An incident from the past.
|I recently read and rated a poem by
Somehow, or magically, this poem brought back memories of a tiny, inconsequential incident that occurred on a sidewalk of Brooklyn.
It was a long time ago and I was just a small child. My mother was busily sweeping the walkway in front of our house. I was only a couple of feet away from her.
In the distance, I watched a man walking toward us. As he came nearer, I noticed that his color was not the same as me. Now, I had never seen a black man before. In my inquisitive innocence, I ran in front of the man. I lifted my head as high as I could in order to stare him in his face, and I asked him simply, "Why are you black?" I expected an answer, but he just mumbled some expletives and I definitely heard, "You white trash, get out of my way."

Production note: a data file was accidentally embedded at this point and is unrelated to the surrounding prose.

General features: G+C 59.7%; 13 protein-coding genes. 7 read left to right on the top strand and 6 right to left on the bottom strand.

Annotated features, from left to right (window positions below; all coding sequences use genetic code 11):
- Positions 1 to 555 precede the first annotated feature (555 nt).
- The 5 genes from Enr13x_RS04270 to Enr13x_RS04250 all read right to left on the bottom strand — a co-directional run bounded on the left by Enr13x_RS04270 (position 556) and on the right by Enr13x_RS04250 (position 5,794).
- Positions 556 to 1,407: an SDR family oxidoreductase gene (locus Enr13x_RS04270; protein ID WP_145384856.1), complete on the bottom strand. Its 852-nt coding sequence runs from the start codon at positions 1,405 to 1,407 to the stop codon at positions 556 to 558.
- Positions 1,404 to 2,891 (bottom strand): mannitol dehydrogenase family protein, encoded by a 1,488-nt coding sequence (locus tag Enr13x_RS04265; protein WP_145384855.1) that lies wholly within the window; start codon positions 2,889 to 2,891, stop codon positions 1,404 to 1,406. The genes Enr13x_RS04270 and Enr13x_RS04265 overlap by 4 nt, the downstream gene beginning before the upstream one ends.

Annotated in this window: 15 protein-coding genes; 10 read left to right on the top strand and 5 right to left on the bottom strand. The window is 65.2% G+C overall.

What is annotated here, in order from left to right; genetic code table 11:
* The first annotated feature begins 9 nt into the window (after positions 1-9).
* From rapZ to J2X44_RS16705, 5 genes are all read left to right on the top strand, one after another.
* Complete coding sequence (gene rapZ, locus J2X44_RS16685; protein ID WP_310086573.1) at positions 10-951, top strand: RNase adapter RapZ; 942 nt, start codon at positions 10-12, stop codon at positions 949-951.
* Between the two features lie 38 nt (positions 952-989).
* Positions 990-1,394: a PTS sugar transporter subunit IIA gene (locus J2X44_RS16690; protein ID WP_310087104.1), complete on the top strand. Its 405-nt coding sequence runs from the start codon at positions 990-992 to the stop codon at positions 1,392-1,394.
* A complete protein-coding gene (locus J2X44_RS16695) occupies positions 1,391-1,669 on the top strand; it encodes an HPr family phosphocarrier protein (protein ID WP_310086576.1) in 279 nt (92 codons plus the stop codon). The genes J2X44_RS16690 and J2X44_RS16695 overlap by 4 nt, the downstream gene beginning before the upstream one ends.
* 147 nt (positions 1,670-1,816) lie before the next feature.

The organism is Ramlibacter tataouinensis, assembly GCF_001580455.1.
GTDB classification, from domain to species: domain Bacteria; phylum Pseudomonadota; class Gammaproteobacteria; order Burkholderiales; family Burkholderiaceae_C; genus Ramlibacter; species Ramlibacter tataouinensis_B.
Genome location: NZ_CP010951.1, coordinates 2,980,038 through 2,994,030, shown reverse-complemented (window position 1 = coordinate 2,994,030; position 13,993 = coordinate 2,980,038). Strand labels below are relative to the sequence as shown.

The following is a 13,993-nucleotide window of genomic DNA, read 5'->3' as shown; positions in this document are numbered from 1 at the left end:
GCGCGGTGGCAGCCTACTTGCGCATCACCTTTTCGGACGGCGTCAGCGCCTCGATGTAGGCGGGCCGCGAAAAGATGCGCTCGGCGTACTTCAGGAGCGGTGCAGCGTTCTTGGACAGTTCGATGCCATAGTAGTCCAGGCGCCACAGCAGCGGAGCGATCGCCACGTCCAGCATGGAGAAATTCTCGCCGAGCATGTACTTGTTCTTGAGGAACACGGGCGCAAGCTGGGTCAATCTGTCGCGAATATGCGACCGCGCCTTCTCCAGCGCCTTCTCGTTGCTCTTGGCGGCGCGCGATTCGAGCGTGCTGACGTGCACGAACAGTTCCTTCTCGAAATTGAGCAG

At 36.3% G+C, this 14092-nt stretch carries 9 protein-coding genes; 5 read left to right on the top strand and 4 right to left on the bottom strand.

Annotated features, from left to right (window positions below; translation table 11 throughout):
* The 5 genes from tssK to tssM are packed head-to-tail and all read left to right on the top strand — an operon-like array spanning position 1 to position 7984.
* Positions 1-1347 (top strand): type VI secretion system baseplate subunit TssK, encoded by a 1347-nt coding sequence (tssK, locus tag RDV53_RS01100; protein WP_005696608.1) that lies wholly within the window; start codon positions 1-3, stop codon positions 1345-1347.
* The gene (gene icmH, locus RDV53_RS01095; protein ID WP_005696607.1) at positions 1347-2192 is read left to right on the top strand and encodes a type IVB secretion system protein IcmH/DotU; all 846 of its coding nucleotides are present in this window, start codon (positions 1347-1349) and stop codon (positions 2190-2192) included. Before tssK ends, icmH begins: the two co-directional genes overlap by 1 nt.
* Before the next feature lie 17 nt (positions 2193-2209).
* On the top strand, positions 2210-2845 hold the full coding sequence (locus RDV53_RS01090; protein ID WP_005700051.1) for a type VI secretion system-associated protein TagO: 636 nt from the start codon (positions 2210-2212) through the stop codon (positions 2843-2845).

My mother dropped her broom and instantly placed herself between the man and little me. I don’t remember all that she said to him, but I distinctly heard her say, "She is only a child, and meant no harm to you. There was nothing wrong with her question.”
Mother was shaking her finger at the man. I somehow knew that she told him he should be ashamed of himself. She used that phrase many times in admonishing others who set a bad example such as spitting on the ground or littering an area.
Isn’t it funny that we can remember certain situations from when we were children? How easily our innocence is taken away from us by the examples set by grownups. I thank my mother for teaching us to show respect and love to others no matter what their race, creed, or nationality. Of course, at that time, it meant respect to any and all elders. From the very beginning, we were told that we are all equal in the eyes of God.